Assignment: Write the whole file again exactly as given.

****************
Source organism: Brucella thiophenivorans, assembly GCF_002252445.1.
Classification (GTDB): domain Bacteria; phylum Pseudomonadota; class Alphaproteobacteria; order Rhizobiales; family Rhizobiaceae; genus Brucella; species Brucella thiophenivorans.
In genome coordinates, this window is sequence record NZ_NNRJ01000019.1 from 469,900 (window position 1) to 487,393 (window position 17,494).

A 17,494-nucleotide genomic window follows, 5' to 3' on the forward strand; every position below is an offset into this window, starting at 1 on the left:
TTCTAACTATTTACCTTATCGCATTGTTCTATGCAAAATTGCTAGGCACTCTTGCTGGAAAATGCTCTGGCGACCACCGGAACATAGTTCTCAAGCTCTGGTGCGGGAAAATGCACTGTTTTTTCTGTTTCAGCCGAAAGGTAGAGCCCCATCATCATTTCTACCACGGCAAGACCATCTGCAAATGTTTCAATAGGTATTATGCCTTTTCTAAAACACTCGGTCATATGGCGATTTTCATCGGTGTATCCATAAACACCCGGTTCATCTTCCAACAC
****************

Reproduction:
Source organism: Brucella thiophenivorans, assembly GCF_002252445.1.
Classification (GTDB): domain Bacteria; phylum Pseudomonadota; class Alphaproteobacteria; order Rhizobiales; family Rhizobiaceae; genus Brucella; species Brucella thiophenivorans.
In genome coordinates, this window is sequence record NZ_NNRJ01000019.1 from 469,900 (window position 1) to 487,393 (window position 17,494).

A 17,494-nucleotide genomic window follows, 5' to 3' on the forward strand; every position below is an offset into this window, starting at 1 on the left:
TTCTAACTATTTACCTTATCGCATTGTTCTATGCAAAATTGCTAGGCACTCTTGCTGGAAAATGCTCTGGCGACCACCGGAACATAGTTCTCAAGCTCTGGTGCGGGAAAATGCACTGTTTTTTCTGTTTCAGCCGAAAGGTAGAGCCCCATCATCATTTCTACCACGGCAAGACCATCTGCAAATGTTTCAATAGGTATTATGCCTTTTCTAAAACACTCGGTCATATGGCGATTTTCATCGGTGTATCCATAAACACCCGGTTCATCTTCCAACAC